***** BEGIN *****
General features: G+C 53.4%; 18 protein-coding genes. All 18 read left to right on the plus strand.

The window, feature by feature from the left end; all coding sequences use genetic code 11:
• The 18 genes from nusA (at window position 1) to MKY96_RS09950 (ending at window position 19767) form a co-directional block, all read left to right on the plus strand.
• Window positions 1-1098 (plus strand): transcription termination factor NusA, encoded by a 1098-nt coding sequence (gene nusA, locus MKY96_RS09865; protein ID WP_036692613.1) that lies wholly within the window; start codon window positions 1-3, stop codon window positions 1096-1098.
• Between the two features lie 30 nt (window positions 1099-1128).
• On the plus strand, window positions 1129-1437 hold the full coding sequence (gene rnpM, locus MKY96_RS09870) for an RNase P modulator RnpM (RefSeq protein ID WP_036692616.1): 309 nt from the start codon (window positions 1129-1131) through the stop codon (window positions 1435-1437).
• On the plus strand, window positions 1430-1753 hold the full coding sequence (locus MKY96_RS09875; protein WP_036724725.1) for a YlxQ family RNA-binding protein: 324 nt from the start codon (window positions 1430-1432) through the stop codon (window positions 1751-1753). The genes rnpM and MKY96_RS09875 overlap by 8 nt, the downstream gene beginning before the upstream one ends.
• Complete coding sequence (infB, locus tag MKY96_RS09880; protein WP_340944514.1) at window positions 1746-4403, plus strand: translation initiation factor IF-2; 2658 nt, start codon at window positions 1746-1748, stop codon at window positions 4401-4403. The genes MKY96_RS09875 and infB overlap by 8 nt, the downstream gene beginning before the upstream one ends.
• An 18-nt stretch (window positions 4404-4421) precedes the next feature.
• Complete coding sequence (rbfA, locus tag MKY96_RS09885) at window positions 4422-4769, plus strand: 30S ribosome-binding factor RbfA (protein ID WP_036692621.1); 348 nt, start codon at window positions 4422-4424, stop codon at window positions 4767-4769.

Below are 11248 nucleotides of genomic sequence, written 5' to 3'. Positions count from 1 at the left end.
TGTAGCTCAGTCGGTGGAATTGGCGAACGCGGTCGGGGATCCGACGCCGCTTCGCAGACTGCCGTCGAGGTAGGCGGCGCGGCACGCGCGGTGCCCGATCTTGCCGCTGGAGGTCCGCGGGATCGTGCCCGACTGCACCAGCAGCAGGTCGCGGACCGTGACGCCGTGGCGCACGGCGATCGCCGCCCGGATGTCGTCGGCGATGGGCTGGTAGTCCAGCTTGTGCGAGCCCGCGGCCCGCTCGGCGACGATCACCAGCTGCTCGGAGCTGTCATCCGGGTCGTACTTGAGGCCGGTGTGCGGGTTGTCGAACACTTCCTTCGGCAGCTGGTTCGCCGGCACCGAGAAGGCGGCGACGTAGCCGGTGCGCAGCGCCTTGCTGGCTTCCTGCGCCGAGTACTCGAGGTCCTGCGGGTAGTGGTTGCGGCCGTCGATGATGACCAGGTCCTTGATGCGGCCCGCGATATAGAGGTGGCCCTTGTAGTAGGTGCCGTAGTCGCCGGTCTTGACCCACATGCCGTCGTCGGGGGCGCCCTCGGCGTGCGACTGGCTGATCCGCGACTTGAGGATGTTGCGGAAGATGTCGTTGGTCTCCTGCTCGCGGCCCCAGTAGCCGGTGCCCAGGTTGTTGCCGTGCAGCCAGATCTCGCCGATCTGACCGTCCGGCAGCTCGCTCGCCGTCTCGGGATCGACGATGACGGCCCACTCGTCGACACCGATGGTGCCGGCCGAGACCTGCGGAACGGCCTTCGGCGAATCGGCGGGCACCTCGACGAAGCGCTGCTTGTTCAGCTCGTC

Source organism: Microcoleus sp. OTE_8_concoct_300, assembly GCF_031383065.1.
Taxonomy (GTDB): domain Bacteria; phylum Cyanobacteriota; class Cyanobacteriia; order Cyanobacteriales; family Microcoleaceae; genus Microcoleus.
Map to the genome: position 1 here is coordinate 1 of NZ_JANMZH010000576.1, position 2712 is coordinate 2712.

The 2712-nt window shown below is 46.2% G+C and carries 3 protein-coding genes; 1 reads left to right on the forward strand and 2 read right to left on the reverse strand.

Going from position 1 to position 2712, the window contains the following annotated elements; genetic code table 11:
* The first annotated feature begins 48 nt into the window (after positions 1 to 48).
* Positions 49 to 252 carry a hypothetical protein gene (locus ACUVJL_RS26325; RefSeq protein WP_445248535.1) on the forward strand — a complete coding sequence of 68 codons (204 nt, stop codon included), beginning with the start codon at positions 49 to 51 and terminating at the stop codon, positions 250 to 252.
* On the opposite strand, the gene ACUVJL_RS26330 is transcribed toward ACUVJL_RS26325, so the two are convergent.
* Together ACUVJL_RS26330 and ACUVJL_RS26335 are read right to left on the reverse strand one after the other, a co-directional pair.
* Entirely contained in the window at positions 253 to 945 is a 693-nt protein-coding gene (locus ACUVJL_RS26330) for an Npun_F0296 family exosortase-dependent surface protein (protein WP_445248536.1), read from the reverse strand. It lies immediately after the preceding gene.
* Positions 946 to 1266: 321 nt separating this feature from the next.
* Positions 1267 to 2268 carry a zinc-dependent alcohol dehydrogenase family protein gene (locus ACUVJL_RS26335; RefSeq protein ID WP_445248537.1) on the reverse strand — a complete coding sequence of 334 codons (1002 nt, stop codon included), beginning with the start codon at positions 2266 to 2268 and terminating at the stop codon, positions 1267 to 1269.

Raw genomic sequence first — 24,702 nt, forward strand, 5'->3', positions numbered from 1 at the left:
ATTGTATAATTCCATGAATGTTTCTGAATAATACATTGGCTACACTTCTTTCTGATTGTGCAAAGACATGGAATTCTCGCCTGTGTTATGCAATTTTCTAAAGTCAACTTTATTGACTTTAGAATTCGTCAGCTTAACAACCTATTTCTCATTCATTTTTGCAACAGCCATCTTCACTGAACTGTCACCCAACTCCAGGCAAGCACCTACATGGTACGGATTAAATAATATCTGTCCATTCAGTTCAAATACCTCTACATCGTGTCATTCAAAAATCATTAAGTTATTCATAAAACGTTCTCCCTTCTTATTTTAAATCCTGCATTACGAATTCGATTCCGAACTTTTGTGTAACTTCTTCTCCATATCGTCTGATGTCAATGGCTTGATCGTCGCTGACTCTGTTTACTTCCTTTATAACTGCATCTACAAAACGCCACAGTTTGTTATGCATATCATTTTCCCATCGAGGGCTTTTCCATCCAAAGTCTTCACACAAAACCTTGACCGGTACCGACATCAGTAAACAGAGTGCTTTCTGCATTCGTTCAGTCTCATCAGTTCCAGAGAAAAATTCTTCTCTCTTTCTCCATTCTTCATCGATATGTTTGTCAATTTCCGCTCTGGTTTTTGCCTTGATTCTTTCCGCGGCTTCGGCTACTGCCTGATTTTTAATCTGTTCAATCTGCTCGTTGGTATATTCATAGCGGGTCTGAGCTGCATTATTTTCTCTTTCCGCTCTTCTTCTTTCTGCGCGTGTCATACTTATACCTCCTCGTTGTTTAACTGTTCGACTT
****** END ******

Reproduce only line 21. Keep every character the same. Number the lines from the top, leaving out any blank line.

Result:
* Together ACUVJL_RS26330 and ACUVJL_RS26335 are read right to left on the reverse strand one after the other, a co-directional pair.